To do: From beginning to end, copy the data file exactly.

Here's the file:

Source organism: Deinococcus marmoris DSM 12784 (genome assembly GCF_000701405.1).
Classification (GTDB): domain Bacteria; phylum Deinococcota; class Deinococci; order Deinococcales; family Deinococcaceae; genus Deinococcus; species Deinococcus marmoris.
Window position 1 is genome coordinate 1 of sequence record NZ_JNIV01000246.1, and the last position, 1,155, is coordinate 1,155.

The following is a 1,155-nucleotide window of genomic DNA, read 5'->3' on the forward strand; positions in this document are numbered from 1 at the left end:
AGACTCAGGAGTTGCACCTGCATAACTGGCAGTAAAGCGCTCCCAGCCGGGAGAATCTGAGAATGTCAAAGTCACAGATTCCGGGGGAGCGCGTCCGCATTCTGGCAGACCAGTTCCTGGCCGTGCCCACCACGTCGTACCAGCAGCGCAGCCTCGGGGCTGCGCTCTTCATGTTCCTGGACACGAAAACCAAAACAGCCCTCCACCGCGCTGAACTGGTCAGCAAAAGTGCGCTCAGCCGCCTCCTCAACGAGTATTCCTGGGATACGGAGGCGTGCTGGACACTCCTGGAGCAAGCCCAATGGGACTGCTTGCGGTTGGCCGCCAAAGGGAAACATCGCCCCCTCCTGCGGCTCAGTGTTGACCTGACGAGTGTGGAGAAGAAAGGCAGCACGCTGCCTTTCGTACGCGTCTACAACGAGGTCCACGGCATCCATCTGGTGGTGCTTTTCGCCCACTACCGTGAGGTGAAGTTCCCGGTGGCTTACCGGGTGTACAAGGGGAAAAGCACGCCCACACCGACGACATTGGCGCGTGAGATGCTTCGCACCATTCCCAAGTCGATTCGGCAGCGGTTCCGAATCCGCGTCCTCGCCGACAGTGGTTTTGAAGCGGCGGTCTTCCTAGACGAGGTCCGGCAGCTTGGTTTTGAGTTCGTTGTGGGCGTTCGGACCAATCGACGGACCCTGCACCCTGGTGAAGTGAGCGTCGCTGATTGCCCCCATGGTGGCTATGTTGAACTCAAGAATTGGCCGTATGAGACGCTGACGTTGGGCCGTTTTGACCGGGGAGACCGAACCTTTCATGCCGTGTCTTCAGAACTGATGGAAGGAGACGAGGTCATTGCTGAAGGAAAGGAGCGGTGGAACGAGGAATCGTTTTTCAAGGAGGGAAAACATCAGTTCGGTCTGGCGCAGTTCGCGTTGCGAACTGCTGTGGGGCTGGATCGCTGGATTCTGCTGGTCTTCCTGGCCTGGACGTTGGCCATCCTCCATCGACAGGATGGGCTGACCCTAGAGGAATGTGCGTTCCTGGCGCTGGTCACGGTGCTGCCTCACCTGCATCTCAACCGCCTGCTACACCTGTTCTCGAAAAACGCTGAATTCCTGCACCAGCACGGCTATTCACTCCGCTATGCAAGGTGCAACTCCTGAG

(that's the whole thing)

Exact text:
Source organism: Deinococcus marmoris DSM 12784 (genome assembly GCF_000701405.1).
Classification (GTDB): domain Bacteria; phylum Deinococcota; class Deinococci; order Deinococcales; family Deinococcaceae; genus Deinococcus; species Deinococcus marmoris.
Window position 1 is genome coordinate 1 of sequence record NZ_JNIV01000246.1, and the last position, 1,155, is coordinate 1,155.

The following is a 1,155-nucleotide window of genomic DNA, read 5'->3' on the forward strand; positions in this document are numbered from 1 at the left end:
AGACTCAGGAGTTGCACCTGCATAACTGGCAGTAAAGCGCTCCCAGCCGGGAGAATCTGAGAATGTCAAAGTCACAGATTCCGGGGGAGCGCGTCCGCATTCTGGCAGACCAGTTCCTGGCCGTGCCCACCACGTCGTACCAGCAGCGCAGCCTCGGGGCTGCGCTCTTCATGTTCCTGGACACGAAAACCAAAACAGCCCTCCACCGCGCTGAACTGGTCAGCAAAAGTGCGCTCAGCCGCCTCCTCAACGAGTATTCCTGGGATACGGAGGCGTGCTGGACACTCCTGGAGCAAGCCCAATGGGACTGCTTGCGGTTGGCCGCCAAAGGGAAACATCGCCCCCTCCTGCGGCTCAGTGTTGACCTGACGAGTGTGGAGAAGAAAGGCAGCACGCTGCCTTTCGTACGCGTCTACAACGAGGTCCACGGCATCCATCTGGTGGTGCTTTTCGCCCACTACCGTGAGGTGAAGTTCCCGGTGGCTTACCGGGTGTACAAGGGGAAAAGCACGCCCACACCGACGACATTGGCGCGTGAGATGCTTCGCACCATTCCCAAGTCGATTCGGCAGCGGTTCCGAATCCGCGTCCTCGCCGACAGTGGTTTTGAAGCGGCGGTCTTCCTAGACGAGGTCCGGCAGCTTGGTTTTGAGTTCGTTGTGGGCGTTCGGACCAATCGACGGACCCTGCACCCTGGTGAAGTGAGCGTCGCTGATTGCCCCCATGGTGGCTATGTTGAACTCAAGAATTGGCCGTATGAGACGCTGACGTTGGGCCGTTTTGACCGGGGAGACCGAACCTTTCATGCCGTGTCTTCAGAACTGATGGAAGGAGACGAGGTCATTGCTGAAGGAAAGGAGCGGTGGAACGAGGAATCGTTTTTCAAGGAGGGAAAACATCAGTTCGGTCTGGCGCAGTTCGCGTTGCGAACTGCTGTGGGGCTGGATCGCTGGATTCTGCTGGTCTTCCTGGCCTGGACGTTGGCCATCCTCCATCGACAGGATGGGCTGACCCTAGAGGAATGTGCGTTCCTGGCGCTGGTCACGGTGCTGCCTCACCTGCATCTCAACCGCCTGCTACACCTGTTCTCGAAAAACGCTGAATTCCTGCACCAGCACGGCTATTCACTCCGCTATGCAAGGTGCAACTCCTGAG